November 9 – Brianna Varney is a freshman at West High School, and she has a connection with the school that goes beyond academics.
“If I’m ever having a bad day, I can say, ‘I’m the mascot of my own school,’” Varney laughed. “I love it.”
Varney is a seasoned equestrian, a talent that fits in at West, where their mascot is a Cowboy. The school staff encouraged Varney’s interest in the sport and helped create space for her to explore her equine interests at West.
For the senior night football game, Varney was allowed to bring a special guest on the field to help the seniors celebrate: her horse and loyal companion, Bubba.
“A lot of people [at the game] have come up wanting to pet him,” Varney said. “I enjoy this school. They’re allowing me to bring one of the best animals here to their football stadium.”
On senior night, Varney and her grandmother, Cathy Stockton, were overwhelmed with support from community members. People came in droves wanting to pet Bubba, something Stockton likes to see.
“We live in the city, and there are a lot of kids who have never touched a horse,” Stockton said. “For them to get to pet a horse is awesome. It’s a dying culture, and I would like to broaden it.”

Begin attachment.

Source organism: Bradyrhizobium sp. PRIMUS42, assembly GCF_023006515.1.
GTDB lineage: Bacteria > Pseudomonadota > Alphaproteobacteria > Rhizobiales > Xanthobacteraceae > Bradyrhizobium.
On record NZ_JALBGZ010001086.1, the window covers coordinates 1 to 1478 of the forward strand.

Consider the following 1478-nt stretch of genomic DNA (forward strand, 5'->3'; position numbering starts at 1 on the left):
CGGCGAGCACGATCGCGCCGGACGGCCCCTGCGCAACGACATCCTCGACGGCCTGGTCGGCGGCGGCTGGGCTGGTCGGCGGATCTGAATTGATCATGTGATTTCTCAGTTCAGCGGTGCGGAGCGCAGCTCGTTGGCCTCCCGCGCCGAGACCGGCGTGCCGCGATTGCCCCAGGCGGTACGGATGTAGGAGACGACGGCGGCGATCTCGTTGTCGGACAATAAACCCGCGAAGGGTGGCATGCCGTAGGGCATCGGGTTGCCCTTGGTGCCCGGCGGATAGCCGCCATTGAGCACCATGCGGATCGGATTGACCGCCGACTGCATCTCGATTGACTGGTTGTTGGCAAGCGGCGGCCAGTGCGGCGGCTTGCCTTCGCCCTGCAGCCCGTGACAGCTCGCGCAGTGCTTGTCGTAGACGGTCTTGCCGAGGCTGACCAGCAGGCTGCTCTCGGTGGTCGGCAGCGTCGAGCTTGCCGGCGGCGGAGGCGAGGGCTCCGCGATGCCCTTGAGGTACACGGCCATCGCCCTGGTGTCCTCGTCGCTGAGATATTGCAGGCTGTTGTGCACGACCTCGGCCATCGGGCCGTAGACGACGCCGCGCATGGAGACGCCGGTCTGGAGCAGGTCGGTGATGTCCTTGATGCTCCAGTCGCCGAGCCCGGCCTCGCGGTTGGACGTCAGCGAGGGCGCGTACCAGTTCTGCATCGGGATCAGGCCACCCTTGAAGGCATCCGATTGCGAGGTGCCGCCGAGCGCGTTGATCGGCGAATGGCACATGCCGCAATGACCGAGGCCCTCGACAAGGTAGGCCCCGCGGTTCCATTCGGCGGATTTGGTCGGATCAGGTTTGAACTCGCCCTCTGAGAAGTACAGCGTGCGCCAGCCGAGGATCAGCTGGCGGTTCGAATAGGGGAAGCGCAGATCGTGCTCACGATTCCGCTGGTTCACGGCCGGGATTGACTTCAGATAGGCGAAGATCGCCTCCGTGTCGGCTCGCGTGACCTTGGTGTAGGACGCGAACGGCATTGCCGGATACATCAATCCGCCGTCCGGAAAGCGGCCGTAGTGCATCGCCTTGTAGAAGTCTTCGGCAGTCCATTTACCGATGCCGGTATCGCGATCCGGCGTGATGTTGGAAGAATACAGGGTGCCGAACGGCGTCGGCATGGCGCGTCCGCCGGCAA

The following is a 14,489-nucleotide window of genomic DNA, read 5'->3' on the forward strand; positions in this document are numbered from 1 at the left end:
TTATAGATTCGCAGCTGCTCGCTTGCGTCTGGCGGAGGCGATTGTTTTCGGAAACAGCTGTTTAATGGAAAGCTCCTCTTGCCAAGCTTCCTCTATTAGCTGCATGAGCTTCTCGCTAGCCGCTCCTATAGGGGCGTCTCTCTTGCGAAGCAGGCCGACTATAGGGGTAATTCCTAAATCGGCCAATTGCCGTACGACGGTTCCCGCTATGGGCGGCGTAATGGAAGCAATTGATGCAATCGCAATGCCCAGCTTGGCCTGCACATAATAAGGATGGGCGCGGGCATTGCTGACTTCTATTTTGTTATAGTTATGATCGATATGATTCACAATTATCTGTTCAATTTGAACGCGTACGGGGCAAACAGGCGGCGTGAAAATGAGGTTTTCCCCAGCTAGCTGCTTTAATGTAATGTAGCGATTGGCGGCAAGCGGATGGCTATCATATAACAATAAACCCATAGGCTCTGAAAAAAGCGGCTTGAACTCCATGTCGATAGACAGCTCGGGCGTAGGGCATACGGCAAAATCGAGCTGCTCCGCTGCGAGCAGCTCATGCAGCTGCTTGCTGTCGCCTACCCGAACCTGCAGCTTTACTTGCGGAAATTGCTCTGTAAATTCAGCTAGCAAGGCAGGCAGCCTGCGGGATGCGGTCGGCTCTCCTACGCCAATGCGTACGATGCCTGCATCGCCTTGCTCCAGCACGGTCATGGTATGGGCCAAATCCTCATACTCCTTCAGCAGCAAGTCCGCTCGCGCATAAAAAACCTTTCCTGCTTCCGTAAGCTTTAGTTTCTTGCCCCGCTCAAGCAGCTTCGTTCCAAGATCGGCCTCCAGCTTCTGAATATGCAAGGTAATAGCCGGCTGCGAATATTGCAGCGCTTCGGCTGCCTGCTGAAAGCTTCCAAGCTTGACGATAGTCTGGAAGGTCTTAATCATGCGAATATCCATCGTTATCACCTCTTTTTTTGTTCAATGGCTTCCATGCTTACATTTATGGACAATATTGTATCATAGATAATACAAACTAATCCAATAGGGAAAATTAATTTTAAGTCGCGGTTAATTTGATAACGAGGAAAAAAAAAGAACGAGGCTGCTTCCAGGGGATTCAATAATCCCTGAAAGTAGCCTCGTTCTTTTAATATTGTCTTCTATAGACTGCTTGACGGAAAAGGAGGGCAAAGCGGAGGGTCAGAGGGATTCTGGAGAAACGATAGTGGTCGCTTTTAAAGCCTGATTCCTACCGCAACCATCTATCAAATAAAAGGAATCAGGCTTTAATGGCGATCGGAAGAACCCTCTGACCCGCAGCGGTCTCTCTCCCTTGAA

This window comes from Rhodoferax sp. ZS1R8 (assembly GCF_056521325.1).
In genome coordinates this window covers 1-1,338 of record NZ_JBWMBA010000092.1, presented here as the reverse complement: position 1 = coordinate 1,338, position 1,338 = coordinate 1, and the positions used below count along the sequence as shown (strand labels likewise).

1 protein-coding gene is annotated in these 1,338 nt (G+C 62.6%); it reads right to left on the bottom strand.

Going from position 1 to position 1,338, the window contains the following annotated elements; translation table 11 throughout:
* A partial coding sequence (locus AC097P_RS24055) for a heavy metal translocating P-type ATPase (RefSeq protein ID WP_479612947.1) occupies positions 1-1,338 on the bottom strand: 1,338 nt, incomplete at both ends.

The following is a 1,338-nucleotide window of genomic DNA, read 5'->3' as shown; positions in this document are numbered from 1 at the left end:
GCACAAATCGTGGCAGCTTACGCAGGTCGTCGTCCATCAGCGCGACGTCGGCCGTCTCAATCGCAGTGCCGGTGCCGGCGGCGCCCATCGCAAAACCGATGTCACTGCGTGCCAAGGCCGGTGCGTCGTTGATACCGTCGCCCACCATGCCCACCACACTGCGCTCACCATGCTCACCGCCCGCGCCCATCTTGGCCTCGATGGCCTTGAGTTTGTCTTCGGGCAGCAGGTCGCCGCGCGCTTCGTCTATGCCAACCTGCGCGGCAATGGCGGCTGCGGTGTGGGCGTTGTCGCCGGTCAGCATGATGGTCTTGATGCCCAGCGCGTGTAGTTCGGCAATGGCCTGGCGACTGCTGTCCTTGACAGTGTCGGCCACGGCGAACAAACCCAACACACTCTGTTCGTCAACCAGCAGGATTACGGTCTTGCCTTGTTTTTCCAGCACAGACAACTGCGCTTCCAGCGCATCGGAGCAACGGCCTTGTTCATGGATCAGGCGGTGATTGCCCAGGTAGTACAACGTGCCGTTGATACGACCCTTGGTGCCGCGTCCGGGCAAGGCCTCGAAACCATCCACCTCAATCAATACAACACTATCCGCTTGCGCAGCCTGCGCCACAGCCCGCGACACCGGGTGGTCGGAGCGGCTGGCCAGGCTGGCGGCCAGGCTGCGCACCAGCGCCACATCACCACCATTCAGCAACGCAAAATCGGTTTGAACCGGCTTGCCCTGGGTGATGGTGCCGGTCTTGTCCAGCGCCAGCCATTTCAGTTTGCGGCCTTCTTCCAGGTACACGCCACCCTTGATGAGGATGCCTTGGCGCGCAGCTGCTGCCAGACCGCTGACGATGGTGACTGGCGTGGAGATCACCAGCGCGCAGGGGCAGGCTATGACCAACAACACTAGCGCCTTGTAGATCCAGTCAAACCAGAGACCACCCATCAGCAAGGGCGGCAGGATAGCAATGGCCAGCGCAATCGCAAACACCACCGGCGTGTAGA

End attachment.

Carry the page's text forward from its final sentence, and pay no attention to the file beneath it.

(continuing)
Stockton is thankful for the many opportunities she’s had to watch her granddaughter do what she loves at her school.
After the football game’s halftime show, Varney got to do what she does best – ride. She mounted her horse, and Bubba sprinted down the football field as the crowd cheered. Stockton said it means everything to her to see her granddaughter pursue her passions.
“Most children don’t get the opportunity to chase a dream, and that’s what she’s doing,” Stockton said. “We’re trying to make sure [her dream] is fulfilled.”
School has not always been a place where Varney feels comfortable. She struggled to find her niche in elementary and middle school. Now, standing by the West football field with Bubba and her grandmother, she said she feels at home. Varney may be new to West, but she knows she has found the school she wants to graduate from and the students she wants to learn alongside.
“[At West,] I feel not alone,” she said. “I have people my age that I can talk to. I feel included.”
Varney’s uncles attended West, so being a Cowboy runs in her family. Varney is looking forward to continuing the family tradition not as a Cowboy, however, but as the Cowgirl.